I started the day in a completely disorganised way. I didn’t put the car on charge the previous night, so didn’t have a full battery leaving home to go to Barcelona. Not at all worried because I had enough juice in the car to get to the city and there are plenty of charge points. Providing they are working of course and not being used by somebody else. My plan was to go to the Apple Store at La Maquinista and take a chance that there might be a delivery there of the latest Apple iPhone 10 S Max. I decided to take the coastal motorway, an easy drive to the shopping centre. When I arrived I thought the place was a little quiet. It was only when I arrived at the Apple Store and it was closed, I found out it was because of a festival taking place in Barcelona. I also wasn’t able to plug in the car at the public charging points in the underground parking. Out of order!
Decided to keep driving towards the Apple Store in the centre of the city at Passeig de Gracia. I checked beforehand on the web, it was open. I set up the GPS for the charging point near to the store. Not a difficult drive, but I didn’t find the charging point. I suspect it was boaded up as were the street vendor stalls due to the festival. During these festivals there are a lot of fireworks thrown around. For a couple of days everything is covered up and protected. I was also on the wrong side of the road to see it or easily pull in and check it out. I kept on driving and when able to, stopped to have a look at the PlugShare app for the next available charge point. The best one in front of me was the charger at Diagonal. Just a few minutes of driving and I was nearly at the public charging point ready for some EV charging.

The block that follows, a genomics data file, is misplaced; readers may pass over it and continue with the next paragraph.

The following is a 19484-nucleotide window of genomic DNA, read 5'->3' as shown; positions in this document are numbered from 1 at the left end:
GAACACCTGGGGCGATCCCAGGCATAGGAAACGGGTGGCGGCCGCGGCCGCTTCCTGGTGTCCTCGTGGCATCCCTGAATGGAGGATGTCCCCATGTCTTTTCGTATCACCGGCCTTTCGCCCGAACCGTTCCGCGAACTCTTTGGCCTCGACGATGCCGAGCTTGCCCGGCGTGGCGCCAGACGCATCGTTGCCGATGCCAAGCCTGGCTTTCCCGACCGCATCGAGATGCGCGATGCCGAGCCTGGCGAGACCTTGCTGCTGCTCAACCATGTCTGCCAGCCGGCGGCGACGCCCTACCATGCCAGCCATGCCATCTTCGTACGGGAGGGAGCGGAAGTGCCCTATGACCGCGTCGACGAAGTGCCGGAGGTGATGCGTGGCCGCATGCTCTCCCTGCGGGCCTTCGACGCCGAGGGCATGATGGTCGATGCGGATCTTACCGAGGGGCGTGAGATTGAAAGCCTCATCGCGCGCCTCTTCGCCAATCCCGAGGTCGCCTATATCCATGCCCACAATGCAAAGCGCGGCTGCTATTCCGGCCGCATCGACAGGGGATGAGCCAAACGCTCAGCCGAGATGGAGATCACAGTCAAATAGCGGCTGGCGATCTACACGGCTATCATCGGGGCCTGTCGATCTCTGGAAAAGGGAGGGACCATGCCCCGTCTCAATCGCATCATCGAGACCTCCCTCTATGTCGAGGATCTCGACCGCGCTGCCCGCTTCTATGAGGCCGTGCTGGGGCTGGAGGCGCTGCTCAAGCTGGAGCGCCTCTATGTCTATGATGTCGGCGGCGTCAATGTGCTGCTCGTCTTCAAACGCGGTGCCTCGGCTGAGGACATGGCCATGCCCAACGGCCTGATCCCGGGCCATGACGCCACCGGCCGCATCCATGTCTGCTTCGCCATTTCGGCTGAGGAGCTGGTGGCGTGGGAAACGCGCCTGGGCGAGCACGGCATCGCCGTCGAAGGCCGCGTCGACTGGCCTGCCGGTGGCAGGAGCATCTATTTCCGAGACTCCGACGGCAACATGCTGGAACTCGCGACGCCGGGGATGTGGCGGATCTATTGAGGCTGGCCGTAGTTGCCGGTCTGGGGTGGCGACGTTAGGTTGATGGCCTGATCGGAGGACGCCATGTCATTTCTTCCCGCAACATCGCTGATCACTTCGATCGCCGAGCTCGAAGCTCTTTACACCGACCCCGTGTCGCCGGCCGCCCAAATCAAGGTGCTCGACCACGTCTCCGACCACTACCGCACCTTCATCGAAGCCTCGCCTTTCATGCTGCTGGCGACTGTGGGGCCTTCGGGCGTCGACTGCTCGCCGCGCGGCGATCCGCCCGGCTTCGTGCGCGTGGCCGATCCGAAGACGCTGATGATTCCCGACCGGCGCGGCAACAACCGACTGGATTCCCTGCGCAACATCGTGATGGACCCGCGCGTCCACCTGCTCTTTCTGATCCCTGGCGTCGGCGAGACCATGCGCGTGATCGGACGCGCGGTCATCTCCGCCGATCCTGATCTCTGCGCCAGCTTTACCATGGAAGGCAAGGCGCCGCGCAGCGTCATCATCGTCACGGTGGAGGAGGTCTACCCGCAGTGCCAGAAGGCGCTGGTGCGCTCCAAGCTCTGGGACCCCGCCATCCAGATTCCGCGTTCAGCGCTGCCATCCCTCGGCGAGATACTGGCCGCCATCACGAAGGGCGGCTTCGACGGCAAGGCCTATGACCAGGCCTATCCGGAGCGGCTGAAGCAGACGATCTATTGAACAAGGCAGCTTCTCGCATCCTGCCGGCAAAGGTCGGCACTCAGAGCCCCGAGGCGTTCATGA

Renault Zoe – EV Charging
As I was turning the corner to get to the public charging points, I could see them in front of me. I also saw a Renault Zoe. Flamin’ Typical… I thought… Zoe was in front of me and I pulled into the second of the charging points and took the one behind. I wasn’t too pleased to see a notice on my charge point to say it was out of order. The man with the car in front moved the out of order notice to one side and plugged in. The guy had local knowledge – The charger he pulled up to was in perfect working order. He told me the one I was at, had been unavailable for months. Now to decide what to do next. Wait for 30 minutes for the guy to come back and leave so I could take his spot. The other option was to try another charger nearby. I went with the second option which according to GPS was only about 15 minutes away.
Public Charging Points at the bus station in Sants
I had already tried using this EV charging point previously. It hadn’t worked for me because I didn’t have the correct Barcelona EV charging card. This time I had more options available including the Barcelona Live electric vehicle charging card. I knew how to find my way to the car park with the charging point at the bus station. No one charging and the electric vehicle charger was in operation. In fact, there are two charges at this public charging point. We need more charging hubs in Spain so more cars can plug in at the same time.
Within a couple of minutes I was plugged in and sucking in the electrons. Well, more to the point Rosie was using the Public Charging Points of Sants. The charge was coming in at 38 kW and at one point hit 40 kW. The level of the battery had gone down to 21% but there were still enough kilometres in the car in case I still needed another option. Not this time! I sat in the car and twiddled with my iPhone and before I knew it had been there for 45 minutes and had the car battery up to 90% charge. The rate of charge had dropped to an insignificant level by then so it was time to move on. I also had been in contact with Greg Oliveau who lives in a small satellite town of Barcelona to the north. Suggested we might meet up for a cup of tea and ended up going to meet him for lunch. On the way found out it was possible to share your present position using WhatsApp. Met Greg at the charging point in his local town.